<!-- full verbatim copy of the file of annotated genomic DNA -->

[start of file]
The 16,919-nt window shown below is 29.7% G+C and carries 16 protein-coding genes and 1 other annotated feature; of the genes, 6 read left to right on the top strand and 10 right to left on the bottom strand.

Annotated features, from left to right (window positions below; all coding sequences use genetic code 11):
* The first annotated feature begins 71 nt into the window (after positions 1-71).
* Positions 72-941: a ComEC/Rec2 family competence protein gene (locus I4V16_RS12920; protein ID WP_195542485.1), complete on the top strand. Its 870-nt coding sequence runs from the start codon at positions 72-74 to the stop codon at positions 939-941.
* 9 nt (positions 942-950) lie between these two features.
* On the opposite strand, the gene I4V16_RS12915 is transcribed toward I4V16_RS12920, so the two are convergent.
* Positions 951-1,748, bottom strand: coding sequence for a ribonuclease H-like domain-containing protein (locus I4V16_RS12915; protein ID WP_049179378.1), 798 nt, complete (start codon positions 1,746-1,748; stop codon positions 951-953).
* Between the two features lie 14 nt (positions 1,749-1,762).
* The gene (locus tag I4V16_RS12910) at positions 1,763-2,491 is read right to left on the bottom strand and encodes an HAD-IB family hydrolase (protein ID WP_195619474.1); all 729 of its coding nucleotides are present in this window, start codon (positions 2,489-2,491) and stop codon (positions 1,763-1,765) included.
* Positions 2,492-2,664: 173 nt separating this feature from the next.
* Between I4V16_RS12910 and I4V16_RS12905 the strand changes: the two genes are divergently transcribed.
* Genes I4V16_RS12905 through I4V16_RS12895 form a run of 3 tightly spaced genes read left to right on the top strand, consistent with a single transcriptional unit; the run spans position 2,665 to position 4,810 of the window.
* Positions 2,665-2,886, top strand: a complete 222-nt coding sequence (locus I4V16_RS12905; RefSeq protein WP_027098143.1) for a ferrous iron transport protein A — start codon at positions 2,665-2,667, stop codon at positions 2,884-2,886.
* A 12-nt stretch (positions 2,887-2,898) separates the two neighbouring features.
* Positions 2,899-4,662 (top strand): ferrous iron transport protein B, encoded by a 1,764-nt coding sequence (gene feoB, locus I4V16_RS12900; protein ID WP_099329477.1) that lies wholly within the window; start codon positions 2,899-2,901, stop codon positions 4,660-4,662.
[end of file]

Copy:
The 16,919-nt window shown below is 29.7% G+C and carries 16 protein-coding genes and 1 other annotated feature; of the genes, 6 read left to right on the top strand and 10 right to left on the bottom strand.

Annotated features, from left to right (window positions below; all coding sequences use genetic code 11):
* The first annotated feature begins 71 nt into the window (after positions 1-71).
* Positions 72-941: a ComEC/Rec2 family competence protein gene (locus I4V16_RS12920; protein ID WP_195542485.1), complete on the top strand. Its 870-nt coding sequence runs from the start codon at positions 72-74 to the stop codon at positions 939-941.
* 9 nt (positions 942-950) lie between these two features.
* On the opposite strand, the gene I4V16_RS12915 is transcribed toward I4V16_RS12920, so the two are convergent.
* Positions 951-1,748, bottom strand: coding sequence for a ribonuclease H-like domain-containing protein (locus I4V16_RS12915; protein ID WP_049179378.1), 798 nt, complete (start codon positions 1,746-1,748; stop codon positions 951-953).
* Between the two features lie 14 nt (positions 1,749-1,762).
* The gene (locus tag I4V16_RS12910) at positions 1,763-2,491 is read right to left on the bottom strand and encodes an HAD-IB family hydrolase (protein ID WP_195619474.1); all 729 of its coding nucleotides are present in this window, start codon (positions 2,489-2,491) and stop codon (positions 1,763-1,765) included.
* Positions 2,492-2,664: 173 nt separating this feature from the next.
* Between I4V16_RS12910 and I4V16_RS12905 the strand changes: the two genes are divergently transcribed.
* Genes I4V16_RS12905 through I4V16_RS12895 form a run of 3 tightly spaced genes read left to right on the top strand, consistent with a single transcriptional unit; the run spans position 2,665 to position 4,810 of the window.
* Positions 2,665-2,886, top strand: a complete 222-nt coding sequence (locus I4V16_RS12905; RefSeq protein WP_027098143.1) for a ferrous iron transport protein A — start codon at positions 2,665-2,667, stop codon at positions 2,884-2,886.
* A 12-nt stretch (positions 2,887-2,898) separates the two neighbouring features.
* Positions 2,899-4,662 (top strand): ferrous iron transport protein B, encoded by a 1,764-nt coding sequence (gene feoB, locus I4V16_RS12900; protein ID WP_099329477.1) that lies wholly within the window; start codon positions 2,899-2,901, stop codon positions 4,660-4,662.